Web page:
Bivalves can be used as environmental biomonitors by studying the growth rate and the structure of their shells, as well as by analysing elemental distribution in the shells.
Information about water chemistry, temperature and pH, about precipitation, food supply and other environmental parameters are stored in the bivalve shells. To be able to disclose the environmental archives within the bivalve shell, several methods have been developed in the last decade. In this thesis methods based on studies of shell structure and growth rate are presented, as well as methods using chemical analysis.
Two methods of chemical analysis have been successfully used to measure low concentrations of elements in bivalve shell: the Nuclear Microscope with its high spatial resolution and Neutron Activation Analysis, with its high multielemental capacity, as well as low detection limits.
Among the results presented are:
In freshwater bivalves from localities only slightly affected by human activities, a positive correlation between growth rate of the shells and summer temperatures was found.
The effect of acidification is clearly visible in reduction of the shell growth rate and in differences in shell structures, as well as in high concentration of zinc, cobalt and iron.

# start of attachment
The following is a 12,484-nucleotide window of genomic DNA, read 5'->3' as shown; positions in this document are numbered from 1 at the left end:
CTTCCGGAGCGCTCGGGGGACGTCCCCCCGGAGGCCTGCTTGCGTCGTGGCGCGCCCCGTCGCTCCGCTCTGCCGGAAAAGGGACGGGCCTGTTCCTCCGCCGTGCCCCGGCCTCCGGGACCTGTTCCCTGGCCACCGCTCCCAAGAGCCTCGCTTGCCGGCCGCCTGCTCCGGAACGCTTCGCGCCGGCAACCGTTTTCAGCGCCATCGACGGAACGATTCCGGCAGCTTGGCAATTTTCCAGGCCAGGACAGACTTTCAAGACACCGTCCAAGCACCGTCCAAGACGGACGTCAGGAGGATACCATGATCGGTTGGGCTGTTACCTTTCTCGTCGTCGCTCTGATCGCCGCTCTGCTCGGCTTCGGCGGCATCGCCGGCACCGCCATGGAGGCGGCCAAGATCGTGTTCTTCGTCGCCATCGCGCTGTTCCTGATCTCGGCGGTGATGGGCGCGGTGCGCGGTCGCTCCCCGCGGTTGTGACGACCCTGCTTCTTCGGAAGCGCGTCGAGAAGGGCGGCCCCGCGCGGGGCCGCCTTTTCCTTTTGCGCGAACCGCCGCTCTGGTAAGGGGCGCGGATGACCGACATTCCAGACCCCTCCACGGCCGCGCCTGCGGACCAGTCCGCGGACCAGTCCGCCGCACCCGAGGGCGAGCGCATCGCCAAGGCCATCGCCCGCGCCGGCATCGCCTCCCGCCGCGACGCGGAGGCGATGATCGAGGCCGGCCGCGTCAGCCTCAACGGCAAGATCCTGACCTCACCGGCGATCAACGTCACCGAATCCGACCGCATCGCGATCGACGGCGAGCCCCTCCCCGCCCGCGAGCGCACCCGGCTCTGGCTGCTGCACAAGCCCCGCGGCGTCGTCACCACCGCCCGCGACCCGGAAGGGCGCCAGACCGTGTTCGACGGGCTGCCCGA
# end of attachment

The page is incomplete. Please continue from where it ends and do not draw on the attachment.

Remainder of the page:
The effect of liming on the other hand is evidenced by abnormal, much higher, growth rate of the shells and in some cases even by a rupture along the whole shell.
Large differences in elemental concentrations between the two aragonitic layers of the Margaritifera margaritifera shell were found by Nuclear Microscope analysis.
Seasonal variation of manganese occurs in freshwater bivalve shells, which is correlated with the seasonal depletion of oxygen in the water.
Seasonal as well as ontogenetical variation of strontium was found in M. margaritifera shells.
The annual increments in M. margaritifera shells are composed of thin lamellae which indicate several periods of acceleration and retardation of the growth within one year. This microgrowth pattern is specific for each year in all individuals of the same age within a population.
The growth rate and structure of Macoma baltica shells indicate highly polluted environments along the southern shore of the Gulf of Finland.
A discussion about possible underlying causes for the elemental variations is presented, where environmental parameters such as pH and temperature are studied.
Uppsala: Acta Universitatis Upsaliensis , 1999. , 48 p.
1999-04-16, lecture theatre of the Palaeontology building, Dep. of Earth Sciences, Historical Geology and Palaentology, Uppsala University, Uppsala, 14:00